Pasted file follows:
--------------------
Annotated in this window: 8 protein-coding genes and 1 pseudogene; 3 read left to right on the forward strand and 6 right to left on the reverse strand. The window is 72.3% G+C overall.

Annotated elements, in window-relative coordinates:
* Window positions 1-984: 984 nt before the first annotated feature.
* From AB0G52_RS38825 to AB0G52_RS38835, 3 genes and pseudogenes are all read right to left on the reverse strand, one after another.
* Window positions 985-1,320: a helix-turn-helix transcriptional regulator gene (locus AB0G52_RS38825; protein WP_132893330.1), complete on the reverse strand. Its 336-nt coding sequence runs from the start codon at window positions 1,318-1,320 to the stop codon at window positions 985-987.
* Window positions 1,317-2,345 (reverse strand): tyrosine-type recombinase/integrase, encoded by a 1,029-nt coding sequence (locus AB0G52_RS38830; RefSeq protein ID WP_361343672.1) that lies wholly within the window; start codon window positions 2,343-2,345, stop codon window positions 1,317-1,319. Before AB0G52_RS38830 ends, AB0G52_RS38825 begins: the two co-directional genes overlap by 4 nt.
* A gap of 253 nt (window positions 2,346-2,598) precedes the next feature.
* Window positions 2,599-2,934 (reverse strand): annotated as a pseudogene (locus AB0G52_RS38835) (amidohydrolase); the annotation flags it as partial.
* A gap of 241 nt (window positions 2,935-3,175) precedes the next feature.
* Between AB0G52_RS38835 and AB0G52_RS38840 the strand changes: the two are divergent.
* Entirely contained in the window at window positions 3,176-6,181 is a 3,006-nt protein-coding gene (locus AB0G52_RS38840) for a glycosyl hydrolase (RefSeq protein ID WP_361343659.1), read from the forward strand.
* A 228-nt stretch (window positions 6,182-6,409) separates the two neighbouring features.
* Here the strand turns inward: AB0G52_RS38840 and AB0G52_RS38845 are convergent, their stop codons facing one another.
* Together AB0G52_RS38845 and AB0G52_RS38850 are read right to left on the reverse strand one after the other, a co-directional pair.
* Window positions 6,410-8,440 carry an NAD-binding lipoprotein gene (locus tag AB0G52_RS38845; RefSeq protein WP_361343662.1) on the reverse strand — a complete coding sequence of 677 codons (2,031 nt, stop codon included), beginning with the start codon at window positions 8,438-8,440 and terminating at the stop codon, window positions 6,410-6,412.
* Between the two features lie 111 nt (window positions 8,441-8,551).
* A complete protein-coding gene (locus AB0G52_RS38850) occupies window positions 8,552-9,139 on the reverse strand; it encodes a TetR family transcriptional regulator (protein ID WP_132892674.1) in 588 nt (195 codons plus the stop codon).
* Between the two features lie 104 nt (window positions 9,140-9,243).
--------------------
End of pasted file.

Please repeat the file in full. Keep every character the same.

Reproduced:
Annotated in this window: 8 protein-coding genes and 1 pseudogene; 3 read left to right on the forward strand and 6 right to left on the reverse strand. The window is 72.3% G+C overall.

Annotated elements, in window-relative coordinates:
* Window positions 1-984: 984 nt before the first annotated feature.
* From AB0G52_RS38825 to AB0G52_RS38835, 3 genes and pseudogenes are all read right to left on the reverse strand, one after another.
* Window positions 985-1,320: a helix-turn-helix transcriptional regulator gene (locus AB0G52_RS38825; protein WP_132893330.1), complete on the reverse strand. Its 336-nt coding sequence runs from the start codon at window positions 1,318-1,320 to the stop codon at window positions 985-987.
* Window positions 1,317-2,345 (reverse strand): tyrosine-type recombinase/integrase, encoded by a 1,029-nt coding sequence (locus AB0G52_RS38830; RefSeq protein ID WP_361343672.1) that lies wholly within the window; start codon window positions 2,343-2,345, stop codon window positions 1,317-1,319. Before AB0G52_RS38830 ends, AB0G52_RS38825 begins: the two co-directional genes overlap by 4 nt.
* A gap of 253 nt (window positions 2,346-2,598) precedes the next feature.
* Window positions 2,599-2,934 (reverse strand): annotated as a pseudogene (locus AB0G52_RS38835) (amidohydrolase); the annotation flags it as partial.
* A gap of 241 nt (window positions 2,935-3,175) precedes the next feature.
* Between AB0G52_RS38835 and AB0G52_RS38840 the strand changes: the two are divergent.
* Entirely contained in the window at window positions 3,176-6,181 is a 3,006-nt protein-coding gene (locus AB0G52_RS38840) for a glycosyl hydrolase (RefSeq protein ID WP_361343659.1), read from the forward strand.
* A 228-nt stretch (window positions 6,182-6,409) separates the two neighbouring features.
* Here the strand turns inward: AB0G52_RS38840 and AB0G52_RS38845 are convergent, their stop codons facing one another.
* Together AB0G52_RS38845 and AB0G52_RS38850 are read right to left on the reverse strand one after the other, a co-directional pair.
* Window positions 6,410-8,440 carry an NAD-binding lipoprotein gene (locus tag AB0G52_RS38845; RefSeq protein WP_361343662.1) on the reverse strand — a complete coding sequence of 677 codons (2,031 nt, stop codon included), beginning with the start codon at window positions 8,438-8,440 and terminating at the stop codon, window positions 6,410-6,412.
* Between the two features lie 111 nt (window positions 8,441-8,551).
* A complete protein-coding gene (locus AB0G52_RS38850) occupies window positions 8,552-9,139 on the reverse strand; it encodes a TetR family transcriptional regulator (protein ID WP_132892674.1) in 588 nt (195 codons plus the stop codon).
* Between the two features lie 104 nt (window positions 9,140-9,243).